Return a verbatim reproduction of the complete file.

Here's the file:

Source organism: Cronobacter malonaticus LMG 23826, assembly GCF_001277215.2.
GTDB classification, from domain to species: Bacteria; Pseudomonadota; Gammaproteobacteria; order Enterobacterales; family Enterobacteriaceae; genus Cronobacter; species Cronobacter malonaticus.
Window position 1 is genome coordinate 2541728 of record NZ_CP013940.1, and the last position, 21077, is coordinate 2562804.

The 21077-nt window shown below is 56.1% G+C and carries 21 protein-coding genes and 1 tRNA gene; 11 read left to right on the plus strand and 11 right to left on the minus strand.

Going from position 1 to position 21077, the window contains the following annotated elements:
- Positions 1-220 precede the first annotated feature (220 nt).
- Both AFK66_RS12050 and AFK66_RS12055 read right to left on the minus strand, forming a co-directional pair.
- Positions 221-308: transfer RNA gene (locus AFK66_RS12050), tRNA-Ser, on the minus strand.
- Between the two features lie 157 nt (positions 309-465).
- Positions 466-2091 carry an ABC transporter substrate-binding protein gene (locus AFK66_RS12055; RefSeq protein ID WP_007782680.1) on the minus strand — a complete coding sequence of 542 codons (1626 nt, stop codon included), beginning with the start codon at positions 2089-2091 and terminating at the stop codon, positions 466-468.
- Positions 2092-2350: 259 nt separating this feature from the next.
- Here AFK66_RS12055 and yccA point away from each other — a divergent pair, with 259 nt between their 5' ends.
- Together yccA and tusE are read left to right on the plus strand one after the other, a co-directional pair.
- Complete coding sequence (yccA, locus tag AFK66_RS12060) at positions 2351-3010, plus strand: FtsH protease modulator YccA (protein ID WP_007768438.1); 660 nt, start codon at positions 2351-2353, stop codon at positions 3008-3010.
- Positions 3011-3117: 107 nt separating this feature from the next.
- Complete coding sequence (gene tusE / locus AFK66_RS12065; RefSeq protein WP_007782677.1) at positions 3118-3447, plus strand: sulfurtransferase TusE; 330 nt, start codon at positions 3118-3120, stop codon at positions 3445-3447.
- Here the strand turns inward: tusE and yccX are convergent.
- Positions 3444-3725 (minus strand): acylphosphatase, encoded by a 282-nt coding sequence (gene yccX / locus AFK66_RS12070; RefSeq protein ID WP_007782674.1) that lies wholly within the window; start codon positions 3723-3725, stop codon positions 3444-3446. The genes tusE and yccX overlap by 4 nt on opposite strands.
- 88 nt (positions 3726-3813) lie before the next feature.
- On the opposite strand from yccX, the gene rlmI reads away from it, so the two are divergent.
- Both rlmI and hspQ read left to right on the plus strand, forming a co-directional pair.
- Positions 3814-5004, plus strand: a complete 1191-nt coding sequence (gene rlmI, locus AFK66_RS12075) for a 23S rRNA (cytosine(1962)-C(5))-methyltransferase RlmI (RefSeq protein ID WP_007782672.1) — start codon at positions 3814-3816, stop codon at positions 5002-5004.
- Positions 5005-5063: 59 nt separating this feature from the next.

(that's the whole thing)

Source organism: Cronobacter malonaticus LMG 23826, assembly GCF_001277215.2.
GTDB classification, from domain to species: Bacteria; Pseudomonadota; Gammaproteobacteria; order Enterobacterales; family Enterobacteriaceae; genus Cronobacter; species Cronobacter malonaticus.
Window position 1 is genome coordinate 2541728 of record NZ_CP013940.1, and the last position, 21077, is coordinate 2562804.

The 21077-nt window shown below is 56.1% G+C and carries 21 protein-coding genes and 1 tRNA gene; 11 read left to right on the plus strand and 11 right to left on the minus strand.

Going from position 1 to position 21077, the window contains the following annotated elements:
- Positions 1-220 precede the first annotated feature (220 nt).
- Both AFK66_RS12050 and AFK66_RS12055 read right to left on the minus strand, forming a co-directional pair.
- Positions 221-308: transfer RNA gene (locus AFK66_RS12050), tRNA-Ser, on the minus strand.
- Between the two features lie 157 nt (positions 309-465).
- Positions 466-2091 carry an ABC transporter substrate-binding protein gene (locus AFK66_RS12055; RefSeq protein ID WP_007782680.1) on the minus strand — a complete coding sequence of 542 codons (1626 nt, stop codon included), beginning with the start codon at positions 2089-2091 and terminating at the stop codon, positions 466-468.
- Positions 2092-2350: 259 nt separating this feature from the next.
- Here AFK66_RS12055 and yccA point away from each other — a divergent pair, with 259 nt between their 5' ends.
- Together yccA and tusE are read left to right on the plus strand one after the other, a co-directional pair.
- Complete coding sequence (yccA, locus tag AFK66_RS12060) at positions 2351-3010, plus strand: FtsH protease modulator YccA (protein ID WP_007768438.1); 660 nt, start codon at positions 2351-2353, stop codon at positions 3008-3010.
- Positions 3011-3117: 107 nt separating this feature from the next.
- Complete coding sequence (gene tusE / locus AFK66_RS12065; RefSeq protein WP_007782677.1) at positions 3118-3447, plus strand: sulfurtransferase TusE; 330 nt, start codon at positions 3118-3120, stop codon at positions 3445-3447.
- Here the strand turns inward: tusE and yccX are convergent.
- Positions 3444-3725 (minus strand): acylphosphatase, encoded by a 282-nt coding sequence (gene yccX / locus AFK66_RS12070; RefSeq protein ID WP_007782674.1) that lies wholly within the window; start codon positions 3723-3725, stop codon positions 3444-3446. The genes tusE and yccX overlap by 4 nt on opposite strands.
- 88 nt (positions 3726-3813) lie before the next feature.
- On the opposite strand from yccX, the gene rlmI reads away from it, so the two are divergent.
- Both rlmI and hspQ read left to right on the plus strand, forming a co-directional pair.
- Positions 3814-5004, plus strand: a complete 1191-nt coding sequence (gene rlmI, locus AFK66_RS12075) for a 23S rRNA (cytosine(1962)-C(5))-methyltransferase RlmI (RefSeq protein ID WP_007782672.1) — start codon at positions 3814-3816, stop codon at positions 5002-5004.
- Positions 5005-5063: 59 nt separating this feature from the next.